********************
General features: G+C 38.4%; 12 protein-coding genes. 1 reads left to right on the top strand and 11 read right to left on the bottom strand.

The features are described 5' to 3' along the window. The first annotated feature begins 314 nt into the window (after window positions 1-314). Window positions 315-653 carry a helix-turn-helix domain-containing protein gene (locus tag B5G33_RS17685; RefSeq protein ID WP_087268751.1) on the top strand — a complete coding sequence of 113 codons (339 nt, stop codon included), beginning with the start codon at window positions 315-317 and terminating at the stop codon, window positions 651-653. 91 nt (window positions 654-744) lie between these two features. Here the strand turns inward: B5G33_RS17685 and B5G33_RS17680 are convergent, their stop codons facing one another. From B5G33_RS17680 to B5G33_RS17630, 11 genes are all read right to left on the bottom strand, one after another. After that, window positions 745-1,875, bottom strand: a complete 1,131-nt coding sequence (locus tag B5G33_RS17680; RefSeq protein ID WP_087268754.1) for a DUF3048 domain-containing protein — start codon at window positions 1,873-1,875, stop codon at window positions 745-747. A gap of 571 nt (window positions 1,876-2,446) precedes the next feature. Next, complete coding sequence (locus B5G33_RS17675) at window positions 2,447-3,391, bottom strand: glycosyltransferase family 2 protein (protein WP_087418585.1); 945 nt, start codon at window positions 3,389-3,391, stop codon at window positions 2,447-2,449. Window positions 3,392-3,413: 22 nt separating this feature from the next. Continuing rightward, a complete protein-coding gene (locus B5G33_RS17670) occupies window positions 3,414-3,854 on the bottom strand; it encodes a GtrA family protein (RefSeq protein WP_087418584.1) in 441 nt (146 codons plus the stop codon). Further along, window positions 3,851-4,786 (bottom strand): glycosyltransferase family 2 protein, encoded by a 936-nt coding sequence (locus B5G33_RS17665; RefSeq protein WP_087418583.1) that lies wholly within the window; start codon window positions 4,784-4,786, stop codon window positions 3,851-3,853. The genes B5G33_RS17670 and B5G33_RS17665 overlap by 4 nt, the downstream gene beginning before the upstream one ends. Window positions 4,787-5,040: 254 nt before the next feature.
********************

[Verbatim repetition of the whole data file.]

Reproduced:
General features: G+C 38.4%; 12 protein-coding genes. 1 reads left to right on the top strand and 11 read right to left on the bottom strand.

The features are described 5' to 3' along the window. The first annotated feature begins 314 nt into the window (after window positions 1-314). Window positions 315-653 carry a helix-turn-helix domain-containing protein gene (locus tag B5G33_RS17685; RefSeq protein ID WP_087268751.1) on the top strand — a complete coding sequence of 113 codons (339 nt, stop codon included), beginning with the start codon at window positions 315-317 and terminating at the stop codon, window positions 651-653. 91 nt (window positions 654-744) lie between these two features. Here the strand turns inward: B5G33_RS17685 and B5G33_RS17680 are convergent, their stop codons facing one another. From B5G33_RS17680 to B5G33_RS17630, 11 genes are all read right to left on the bottom strand, one after another. After that, window positions 745-1,875, bottom strand: a complete 1,131-nt coding sequence (locus tag B5G33_RS17680; RefSeq protein ID WP_087268754.1) for a DUF3048 domain-containing protein — start codon at window positions 1,873-1,875, stop codon at window positions 745-747. A gap of 571 nt (window positions 1,876-2,446) precedes the next feature. Next, complete coding sequence (locus B5G33_RS17675) at window positions 2,447-3,391, bottom strand: glycosyltransferase family 2 protein (protein WP_087418585.1); 945 nt, start codon at window positions 3,389-3,391, stop codon at window positions 2,447-2,449. Window positions 3,392-3,413: 22 nt separating this feature from the next. Continuing rightward, a complete protein-coding gene (locus B5G33_RS17670) occupies window positions 3,414-3,854 on the bottom strand; it encodes a GtrA family protein (RefSeq protein WP_087418584.1) in 441 nt (146 codons plus the stop codon). Further along, window positions 3,851-4,786 (bottom strand): glycosyltransferase family 2 protein, encoded by a 936-nt coding sequence (locus B5G33_RS17665; RefSeq protein WP_087418583.1) that lies wholly within the window; start codon window positions 4,784-4,786, stop codon window positions 3,851-3,853. The genes B5G33_RS17670 and B5G33_RS17665 overlap by 4 nt, the downstream gene beginning before the upstream one ends. Window positions 4,787-5,040: 254 nt before the next feature.